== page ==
Read time: 4 minutes

Benefits to Forest Bathing and Hose Water

Jun 30 / Scott Palasik

A close friend of mine, Bwood, once said, “Kids don’t drink enough hose water.” We were in college at the time and sitting on our dueling couches. We had two sofas facing two different TVs so we could watch other shows simultaneously, brilliant at the time.

 

Bwood was writing a paper for one of his environmental and forestry courses. He was thinking about why kids don’t get outside and the effects of not being outside. When he explained his thoughts to me, I nodded my head vigorously. He was right!

 

With the world in a state of chaos for well over a year as COVID took control of many of the things we all can do, the one thing we could do is get outside.

 

According to the latest statistics, over 10 million households tried camping for the first time in 2020, rising from previous years. These new campers have reported they will camp just as much in 2021.

 

The idea of getting outside reminded me of forest bathing or shin rin yoku in Japanese. Forest bathing is an ancient practice in Japan. It is known for connecting people closely with nature.

 

Dr. Li, a forest medicine expert, has researched the properties of forest bathing. His research has proven that spending time around yields several health benefits. Here is a link to his book: Dr. Li’s book, Shinrin-Yoku: The Art and Science of Forest Bathing.

 

Dr. Li found that when people took time to get outside and spend time around trees is the following:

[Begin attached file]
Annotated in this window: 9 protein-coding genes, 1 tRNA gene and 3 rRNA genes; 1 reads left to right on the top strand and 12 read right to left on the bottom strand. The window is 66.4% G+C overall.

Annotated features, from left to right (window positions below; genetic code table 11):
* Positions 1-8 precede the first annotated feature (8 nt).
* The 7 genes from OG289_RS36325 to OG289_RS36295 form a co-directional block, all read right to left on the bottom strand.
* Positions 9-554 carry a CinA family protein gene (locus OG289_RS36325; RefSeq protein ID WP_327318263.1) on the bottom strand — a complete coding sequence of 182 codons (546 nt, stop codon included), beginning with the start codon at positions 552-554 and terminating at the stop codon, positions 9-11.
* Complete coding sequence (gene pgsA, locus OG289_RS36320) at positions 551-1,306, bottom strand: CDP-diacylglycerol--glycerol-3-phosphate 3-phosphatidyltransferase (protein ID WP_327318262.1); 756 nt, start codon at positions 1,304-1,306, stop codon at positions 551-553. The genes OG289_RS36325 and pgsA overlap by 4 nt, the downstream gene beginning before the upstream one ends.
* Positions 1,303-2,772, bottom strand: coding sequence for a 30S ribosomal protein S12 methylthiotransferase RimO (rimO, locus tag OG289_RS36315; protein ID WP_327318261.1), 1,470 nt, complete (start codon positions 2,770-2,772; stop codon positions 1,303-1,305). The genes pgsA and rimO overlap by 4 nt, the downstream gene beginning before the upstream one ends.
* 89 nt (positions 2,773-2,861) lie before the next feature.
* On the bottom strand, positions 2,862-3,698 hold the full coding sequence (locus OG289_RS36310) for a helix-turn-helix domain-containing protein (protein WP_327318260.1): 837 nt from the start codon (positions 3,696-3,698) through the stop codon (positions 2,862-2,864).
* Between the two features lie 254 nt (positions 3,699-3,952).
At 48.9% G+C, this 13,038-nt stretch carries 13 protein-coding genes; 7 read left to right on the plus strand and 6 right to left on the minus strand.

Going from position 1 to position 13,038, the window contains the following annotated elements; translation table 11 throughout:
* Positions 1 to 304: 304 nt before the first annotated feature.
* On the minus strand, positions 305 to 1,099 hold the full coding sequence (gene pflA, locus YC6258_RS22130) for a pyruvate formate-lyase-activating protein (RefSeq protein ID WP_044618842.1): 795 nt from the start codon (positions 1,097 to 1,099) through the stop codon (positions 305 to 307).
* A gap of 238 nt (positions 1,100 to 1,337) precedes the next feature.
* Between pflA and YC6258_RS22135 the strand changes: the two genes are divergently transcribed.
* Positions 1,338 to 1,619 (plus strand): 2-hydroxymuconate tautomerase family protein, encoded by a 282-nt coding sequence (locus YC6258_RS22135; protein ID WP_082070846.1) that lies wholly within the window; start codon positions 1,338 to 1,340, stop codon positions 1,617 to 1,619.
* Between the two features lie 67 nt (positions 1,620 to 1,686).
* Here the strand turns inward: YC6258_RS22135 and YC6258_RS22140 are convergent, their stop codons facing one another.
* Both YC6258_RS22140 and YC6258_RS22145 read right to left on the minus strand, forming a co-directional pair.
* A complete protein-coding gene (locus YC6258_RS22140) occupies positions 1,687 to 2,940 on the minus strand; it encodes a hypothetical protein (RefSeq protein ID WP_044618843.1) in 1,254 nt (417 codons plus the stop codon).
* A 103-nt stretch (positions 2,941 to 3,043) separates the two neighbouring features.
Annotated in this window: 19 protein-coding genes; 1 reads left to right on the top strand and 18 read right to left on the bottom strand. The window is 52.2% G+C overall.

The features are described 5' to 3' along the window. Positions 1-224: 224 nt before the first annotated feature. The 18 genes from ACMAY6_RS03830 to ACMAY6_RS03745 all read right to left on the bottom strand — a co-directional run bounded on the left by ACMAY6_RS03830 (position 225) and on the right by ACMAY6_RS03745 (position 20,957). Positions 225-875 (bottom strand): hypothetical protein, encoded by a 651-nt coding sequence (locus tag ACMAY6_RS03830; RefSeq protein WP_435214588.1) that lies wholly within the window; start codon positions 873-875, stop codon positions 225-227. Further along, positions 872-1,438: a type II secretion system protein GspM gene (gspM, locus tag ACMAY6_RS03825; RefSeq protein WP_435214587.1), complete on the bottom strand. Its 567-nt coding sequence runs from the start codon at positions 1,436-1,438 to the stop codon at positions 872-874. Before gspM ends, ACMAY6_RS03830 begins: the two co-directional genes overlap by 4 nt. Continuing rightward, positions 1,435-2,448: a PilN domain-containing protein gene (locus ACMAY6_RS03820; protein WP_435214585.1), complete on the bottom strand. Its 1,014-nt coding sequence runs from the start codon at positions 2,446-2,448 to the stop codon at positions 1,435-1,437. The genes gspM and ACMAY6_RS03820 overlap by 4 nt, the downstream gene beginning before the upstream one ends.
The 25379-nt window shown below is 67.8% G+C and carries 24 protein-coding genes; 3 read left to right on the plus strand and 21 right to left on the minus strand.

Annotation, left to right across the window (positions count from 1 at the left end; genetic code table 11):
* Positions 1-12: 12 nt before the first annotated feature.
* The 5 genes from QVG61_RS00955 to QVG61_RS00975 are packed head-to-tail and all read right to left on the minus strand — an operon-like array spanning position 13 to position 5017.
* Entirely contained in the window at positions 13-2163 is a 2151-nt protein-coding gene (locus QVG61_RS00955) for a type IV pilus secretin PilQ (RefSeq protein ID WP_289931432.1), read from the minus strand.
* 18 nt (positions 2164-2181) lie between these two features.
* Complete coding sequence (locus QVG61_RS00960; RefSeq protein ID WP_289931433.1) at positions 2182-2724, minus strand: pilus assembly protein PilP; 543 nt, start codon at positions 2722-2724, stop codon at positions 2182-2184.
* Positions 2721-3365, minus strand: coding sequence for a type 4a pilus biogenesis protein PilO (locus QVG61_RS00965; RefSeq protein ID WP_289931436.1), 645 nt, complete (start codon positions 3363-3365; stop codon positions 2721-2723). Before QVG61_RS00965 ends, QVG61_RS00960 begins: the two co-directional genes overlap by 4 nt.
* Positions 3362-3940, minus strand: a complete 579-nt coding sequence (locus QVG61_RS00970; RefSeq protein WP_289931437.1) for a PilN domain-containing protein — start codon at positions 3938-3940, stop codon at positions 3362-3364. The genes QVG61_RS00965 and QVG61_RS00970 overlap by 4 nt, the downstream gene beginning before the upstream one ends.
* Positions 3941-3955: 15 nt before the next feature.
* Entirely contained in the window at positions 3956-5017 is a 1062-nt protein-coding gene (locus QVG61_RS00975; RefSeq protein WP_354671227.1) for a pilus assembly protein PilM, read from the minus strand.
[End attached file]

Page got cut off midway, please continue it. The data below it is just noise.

1.   Reduced blood pressure

2.   Lower stress and anxiety

3.   Decreased depression

4.   Less anger

5.   Boost to energy

6.   A boost to the immune system

7.   Weight loss

 

Not only do you get these health benefits found by Dr. Li, but exposure to the sunshine can increase your vitamin D. Greater Good Science Center Magazine wrote that increased vitamin D is necessary as an aid in absorbing calcium which makes bones and teeth strong and healthy. The substance is vital for children whose bodies are still growing. Pride and Care Healthcare wrote that increased Vitamin D could reduce heart disease in adults and decreased the incidence of diabetes in children.

 

It’s funny. Years later, Bwood was correct. Unfortunately, he did not have the research about forest bathing or vitamin D to back up his thoughts, but what he did tell me on our dueling couches connected with what Dr. Li and many others have said since.

 

In other words, “kids need to drink more hose water.”  We all need to get outside to not only enjoy the fresh air but to be around trees and get some sun for our health.

 

So, get outside and consider following these steps to forest bathing that Dr. Li suggested:

1.   Find a spot

2.   Engage all your senses

3.   Don’t hurry

4.   Try different activities

5.   Appreciate the silence

 

Enjoy the great outdoors!

 

With compassion, kindness, and the love of being outside,

 

Scott Palasik

Co-Host of the Act To Live Podcast

 

Reference:

 


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About the blogger

Scott Palasik, Ph.D., CCC-SLP

Scott values compassion and kindness toward himself and others. He values honesty and the power of creative expression. With these core values, Scott chose to pursue a life of helping others with communication disorders as a skilled Speech-Language Pathologist. 

As a person who stutters, Scott has seen the ups and downs of struggling with daily communication and what comes with trying to manage the negative perceptions both internally and externally about communication disorder. 

With 3C, Scott hopes to spread the idea that we can all support each other with education, collaboration of ideas, and to help us all build social capital for an accepting and caring community of communicators.

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